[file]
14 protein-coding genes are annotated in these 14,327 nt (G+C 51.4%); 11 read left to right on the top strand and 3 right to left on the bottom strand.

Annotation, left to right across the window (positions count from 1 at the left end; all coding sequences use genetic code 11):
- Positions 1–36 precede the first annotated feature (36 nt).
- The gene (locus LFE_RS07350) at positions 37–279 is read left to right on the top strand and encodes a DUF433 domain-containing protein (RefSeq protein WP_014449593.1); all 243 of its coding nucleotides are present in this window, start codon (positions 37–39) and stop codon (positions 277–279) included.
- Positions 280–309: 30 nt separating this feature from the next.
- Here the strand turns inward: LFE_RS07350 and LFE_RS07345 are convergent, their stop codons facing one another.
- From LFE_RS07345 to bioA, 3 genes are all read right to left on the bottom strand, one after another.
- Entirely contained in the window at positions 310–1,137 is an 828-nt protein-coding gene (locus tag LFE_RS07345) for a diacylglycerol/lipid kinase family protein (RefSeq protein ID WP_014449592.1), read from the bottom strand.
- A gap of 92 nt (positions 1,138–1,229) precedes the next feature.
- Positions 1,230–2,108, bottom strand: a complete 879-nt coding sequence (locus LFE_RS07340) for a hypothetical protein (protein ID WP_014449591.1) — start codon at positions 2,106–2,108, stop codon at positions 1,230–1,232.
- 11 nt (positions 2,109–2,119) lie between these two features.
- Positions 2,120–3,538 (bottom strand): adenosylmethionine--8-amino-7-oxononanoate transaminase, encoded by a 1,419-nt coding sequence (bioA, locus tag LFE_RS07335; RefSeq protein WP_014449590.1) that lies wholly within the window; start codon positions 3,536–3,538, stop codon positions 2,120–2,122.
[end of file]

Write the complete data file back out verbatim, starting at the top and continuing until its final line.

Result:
14 protein-coding genes are annotated in these 14,327 nt (G+C 51.4%); 11 read left to right on the top strand and 3 right to left on the bottom strand.

Annotation, left to right across the window (positions count from 1 at the left end; all coding sequences use genetic code 11):
- Positions 1–36 precede the first annotated feature (36 nt).
- The gene (locus LFE_RS07350) at positions 37–279 is read left to right on the top strand and encodes a DUF433 domain-containing protein (RefSeq protein WP_014449593.1); all 243 of its coding nucleotides are present in this window, start codon (positions 37–39) and stop codon (positions 277–279) included.
- Positions 280–309: 30 nt separating this feature from the next.
- Here the strand turns inward: LFE_RS07350 and LFE_RS07345 are convergent, their stop codons facing one another.
- From LFE_RS07345 to bioA, 3 genes are all read right to left on the bottom strand, one after another.
- Entirely contained in the window at positions 310–1,137 is an 828-nt protein-coding gene (locus tag LFE_RS07345) for a diacylglycerol/lipid kinase family protein (RefSeq protein ID WP_014449592.1), read from the bottom strand.
- A gap of 92 nt (positions 1,138–1,229) precedes the next feature.
- Positions 1,230–2,108, bottom strand: a complete 879-nt coding sequence (locus LFE_RS07340) for a hypothetical protein (protein ID WP_014449591.1) — start codon at positions 2,106–2,108, stop codon at positions 1,230–1,232.
- 11 nt (positions 2,109–2,119) lie between these two features.
- Positions 2,120–3,538 (bottom strand): adenosylmethionine--8-amino-7-oxononanoate transaminase, encoded by a 1,419-nt coding sequence (bioA, locus tag LFE_RS07335; RefSeq protein WP_014449590.1) that lies wholly within the window; start codon positions 3,536–3,538, stop codon positions 2,120–2,122.